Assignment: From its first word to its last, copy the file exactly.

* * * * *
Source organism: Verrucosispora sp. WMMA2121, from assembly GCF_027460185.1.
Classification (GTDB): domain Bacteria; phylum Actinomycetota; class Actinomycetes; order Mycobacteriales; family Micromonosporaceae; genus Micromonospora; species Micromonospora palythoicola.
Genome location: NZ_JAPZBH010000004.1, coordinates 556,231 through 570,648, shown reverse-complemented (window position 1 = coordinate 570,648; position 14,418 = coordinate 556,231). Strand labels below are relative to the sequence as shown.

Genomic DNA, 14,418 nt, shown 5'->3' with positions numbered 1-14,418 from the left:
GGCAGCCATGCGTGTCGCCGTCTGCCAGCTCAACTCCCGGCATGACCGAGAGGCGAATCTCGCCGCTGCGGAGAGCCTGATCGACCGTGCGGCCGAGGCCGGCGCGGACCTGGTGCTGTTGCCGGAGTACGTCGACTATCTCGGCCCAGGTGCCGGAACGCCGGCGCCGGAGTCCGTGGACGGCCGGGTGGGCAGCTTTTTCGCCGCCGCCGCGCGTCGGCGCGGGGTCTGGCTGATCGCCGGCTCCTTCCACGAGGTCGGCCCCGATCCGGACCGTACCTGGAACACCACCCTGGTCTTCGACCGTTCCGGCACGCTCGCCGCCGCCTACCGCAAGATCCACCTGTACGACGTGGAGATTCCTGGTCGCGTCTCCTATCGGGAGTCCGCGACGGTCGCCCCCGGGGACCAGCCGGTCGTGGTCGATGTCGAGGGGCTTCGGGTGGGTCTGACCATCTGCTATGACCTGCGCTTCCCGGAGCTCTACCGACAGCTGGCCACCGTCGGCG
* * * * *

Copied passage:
Source organism: Verrucosispora sp. WMMA2121, from assembly GCF_027460185.1.
Classification (GTDB): domain Bacteria; phylum Actinomycetota; class Actinomycetes; order Mycobacteriales; family Micromonosporaceae; genus Micromonospora; species Micromonospora palythoicola.
Genome location: NZ_JAPZBH010000004.1, coordinates 556,231 through 570,648, shown reverse-complemented (window position 1 = coordinate 570,648; position 14,418 = coordinate 556,231). Strand labels below are relative to the sequence as shown.

Genomic DNA, 14,418 nt, shown 5'->3' with positions numbered 1-14,418 from the left:
GGCAGCCATGCGTGTCGCCGTCTGCCAGCTCAACTCCCGGCATGACCGAGAGGCGAATCTCGCCGCTGCGGAGAGCCTGATCGACCGTGCGGCCGAGGCCGGCGCGGACCTGGTGCTGTTGCCGGAGTACGTCGACTATCTCGGCCCAGGTGCCGGAACGCCGGCGCCGGAGTCCGTGGACGGCCGGGTGGGCAGCTTTTTCGCCGCCGCCGCGCGTCGGCGCGGGGTCTGGCTGATCGCCGGCTCCTTCCACGAGGTCGGCCCCGATCCGGACCGTACCTGGAACACCACCCTGGTCTTCGACCGTTCCGGCACGCTCGCCGCCGCCTACCGCAAGATCCACCTGTACGACGTGGAGATTCCTGGTCGCGTCTCCTATCGGGAGTCCGCGACGGTCGCCCCCGGGGACCAGCCGGTCGTGGTCGATGTCGAGGGGCTTCGGGTGGGTCTGACCATCTGCTATGACCTGCGCTTCCCGGAGCTCTACCGACAGCTGGCCACCGTCGGCG